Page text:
The Imitation Game (2014): The Dilemmas of War and the Life and Legacy of Alan Turing

The Imitation Game

       “The Imitation Game,” deserves all the hype and rewards it recieved. This is a film that manages to cover the dilemmas of war and the choices those in power are given in regards to how a war is handled to save the most lives, it deals with equality and prejudice as we see how Turing difference in personality leads to his isolation and also the homophobia of the government that leads to his tragic end even though it was his mind and actions that helped bring about a sooner end to World War 2. More on all of this though, later on.

     The film was directed by Morten Tyldum, written by Graham Moore and produced by Nora Grossman, Ido Ostrowsky and Teddy Schwarzman and based off the story Alan Turing: The Enigma by Andrew Hodges.

      The story is that of Alan Turing (Benedict Cumberbatch) and the story of how he broke the German Enigma Code during World War 2. It follows from when he is first taken on by Commander Dennisten (Charles Dance) to break the code and unfolds from there as he tries to construct a machine and connect with the members of his Team. When he becomes leader of his Team he takes on Joan Clarke (Kiera Knightley) whose abilities are doubted because she is a woman by society and the military. In the present Turing is telling his story to a detective on how the events of the war unfolded.

The Pros: The Cinematography – The cinematography is absolutely beautiful. Every shot looks like a stark photograph and captures Turing’s alienation and isolation from those around him and from there the times he is connected to others, like his friend and most likely first love Christopher. Oscar Faura did a fantastic job.

The Soundtrack – This is one of my favorite soundtracks, and I soon learned why. Alexandre Desplat who also did the soundtrack for “Fantastic Mr. Fox” the two “Deathly Hallows” films and countless other great soundtracks did this one too. In this he also captures the internal isolation or pressure that Turing is under as well as capturing his soaring moments too and the claustrophobia of the War.

The Script – The script is great at showing and only telling when it needs to. We learn about Turing being gay during his wedding when one of his friends on the Team tells him he’s figured it out and that he doesn’t feel romantic attraction towards his fiance Joan. The dialogue is also quick, and when Turing and Joan have their sarcastic or quippy moments it is quite enjoyable, it also captures Turing’s very literal mind and his trouble reading expressions and figures of speech.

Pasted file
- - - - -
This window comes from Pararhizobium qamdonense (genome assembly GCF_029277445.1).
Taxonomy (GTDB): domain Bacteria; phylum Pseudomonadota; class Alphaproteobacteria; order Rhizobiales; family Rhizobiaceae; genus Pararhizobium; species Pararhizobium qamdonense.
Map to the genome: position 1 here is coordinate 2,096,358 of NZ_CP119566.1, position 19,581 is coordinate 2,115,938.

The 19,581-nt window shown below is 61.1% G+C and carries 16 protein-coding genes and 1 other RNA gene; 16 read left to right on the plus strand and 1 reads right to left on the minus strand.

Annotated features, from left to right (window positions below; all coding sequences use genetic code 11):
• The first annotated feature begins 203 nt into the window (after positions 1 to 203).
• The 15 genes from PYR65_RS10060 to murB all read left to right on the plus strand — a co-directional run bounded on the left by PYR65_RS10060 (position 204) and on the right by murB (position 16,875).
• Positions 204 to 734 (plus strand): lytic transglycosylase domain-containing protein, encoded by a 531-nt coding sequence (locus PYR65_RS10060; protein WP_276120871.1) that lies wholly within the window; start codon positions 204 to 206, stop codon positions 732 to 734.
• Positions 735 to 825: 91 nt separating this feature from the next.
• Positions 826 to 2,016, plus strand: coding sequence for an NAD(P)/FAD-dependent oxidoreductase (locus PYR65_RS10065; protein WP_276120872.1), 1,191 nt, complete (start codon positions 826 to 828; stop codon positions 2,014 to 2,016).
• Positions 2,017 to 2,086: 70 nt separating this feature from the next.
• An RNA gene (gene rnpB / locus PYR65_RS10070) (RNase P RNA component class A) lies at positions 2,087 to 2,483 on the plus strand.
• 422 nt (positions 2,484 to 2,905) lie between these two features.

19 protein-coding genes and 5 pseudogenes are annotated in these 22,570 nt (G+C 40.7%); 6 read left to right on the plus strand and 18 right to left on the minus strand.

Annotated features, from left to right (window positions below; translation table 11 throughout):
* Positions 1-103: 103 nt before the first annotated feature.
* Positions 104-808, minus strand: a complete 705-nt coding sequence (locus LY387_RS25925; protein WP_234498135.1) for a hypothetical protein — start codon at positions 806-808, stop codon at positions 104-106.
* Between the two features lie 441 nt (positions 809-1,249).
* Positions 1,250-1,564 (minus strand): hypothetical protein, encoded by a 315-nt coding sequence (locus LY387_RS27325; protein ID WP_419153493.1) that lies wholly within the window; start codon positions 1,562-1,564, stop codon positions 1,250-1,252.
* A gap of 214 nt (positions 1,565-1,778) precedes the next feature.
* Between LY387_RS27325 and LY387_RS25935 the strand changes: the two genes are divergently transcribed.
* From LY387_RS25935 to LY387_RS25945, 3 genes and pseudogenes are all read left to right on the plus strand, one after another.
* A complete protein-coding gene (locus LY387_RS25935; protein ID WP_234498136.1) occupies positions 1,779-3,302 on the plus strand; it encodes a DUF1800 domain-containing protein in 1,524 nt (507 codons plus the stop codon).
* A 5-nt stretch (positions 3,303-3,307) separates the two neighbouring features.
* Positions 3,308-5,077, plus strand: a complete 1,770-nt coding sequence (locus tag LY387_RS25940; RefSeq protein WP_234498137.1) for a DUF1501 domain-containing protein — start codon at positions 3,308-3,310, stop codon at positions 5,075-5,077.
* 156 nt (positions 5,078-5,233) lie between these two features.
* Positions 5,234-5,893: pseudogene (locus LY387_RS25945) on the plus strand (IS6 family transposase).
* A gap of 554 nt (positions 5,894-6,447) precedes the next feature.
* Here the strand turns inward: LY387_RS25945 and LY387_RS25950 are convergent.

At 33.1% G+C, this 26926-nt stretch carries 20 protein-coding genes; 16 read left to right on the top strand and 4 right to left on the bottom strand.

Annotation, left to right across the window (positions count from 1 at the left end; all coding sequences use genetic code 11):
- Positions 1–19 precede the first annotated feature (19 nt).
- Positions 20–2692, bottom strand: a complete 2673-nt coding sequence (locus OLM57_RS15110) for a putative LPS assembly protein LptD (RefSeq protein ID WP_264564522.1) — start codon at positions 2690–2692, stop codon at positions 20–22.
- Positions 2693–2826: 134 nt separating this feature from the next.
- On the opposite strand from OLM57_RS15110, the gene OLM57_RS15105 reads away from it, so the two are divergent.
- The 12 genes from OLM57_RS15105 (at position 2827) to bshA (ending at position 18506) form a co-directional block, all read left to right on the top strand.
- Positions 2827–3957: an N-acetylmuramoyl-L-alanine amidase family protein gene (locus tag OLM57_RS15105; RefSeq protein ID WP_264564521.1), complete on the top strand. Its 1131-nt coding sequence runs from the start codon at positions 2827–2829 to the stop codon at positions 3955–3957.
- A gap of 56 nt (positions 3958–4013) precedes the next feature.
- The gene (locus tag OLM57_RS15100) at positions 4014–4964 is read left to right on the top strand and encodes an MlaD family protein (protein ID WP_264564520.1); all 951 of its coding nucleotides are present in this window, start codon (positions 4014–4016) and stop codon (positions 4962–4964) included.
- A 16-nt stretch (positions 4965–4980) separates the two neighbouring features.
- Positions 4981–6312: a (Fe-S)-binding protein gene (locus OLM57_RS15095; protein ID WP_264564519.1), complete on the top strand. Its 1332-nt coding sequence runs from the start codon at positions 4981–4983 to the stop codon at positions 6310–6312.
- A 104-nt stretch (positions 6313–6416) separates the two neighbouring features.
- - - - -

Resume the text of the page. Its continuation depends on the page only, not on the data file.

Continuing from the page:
The Characters – For the most part every character gets fleshed out. We get to see the two sides of every person or at least get a better idea of why a character does whatever they do and what their motivations are.

Commander Denniston – Charles Dance is great in this role. He is the general who cares about his men and has fought in wars before. He distrusts Turing since Turing is agnostic on War and the need for it but accepts him when he figures out they’re trying break Enigma. He later tries to get him kicked out though but is stopped when Turing goes to Churchill and becomes leader of the Team, though he nearly loses everything again when Denniston tries to shut the machine down when it is running but not giving any information. His character is a lot like Tywin, practical and invested in the big picture who doesn’t deal well with things and people he doesn’t understand.

Hugh Alexander – Matthew Goode is great in this role. Hugh is the one person comparably smart to Turing and sticks to the old ways until Turing wins him over by finally including them all in trying to make the machine work. He threatens resignation when Denniston comes to shut down the machine and from that he and Turing become friends. He is a bit of a womanizer but a good guy.

John Cairncross – Cairncross is the kindest of the Team at first but we soon see this is two-faced when he threatens to reveal Turing as Gay when Turing finds out he’s a spy. He still works with them all though and shows that agenda a double agent might have, in this case the Soviets are the allies of the U.K. so why not get them information? MI-6 knows this and supports it we learn as Churchill has been too paranoid to get the Soviets information that would help them win the war against Nazi Germany.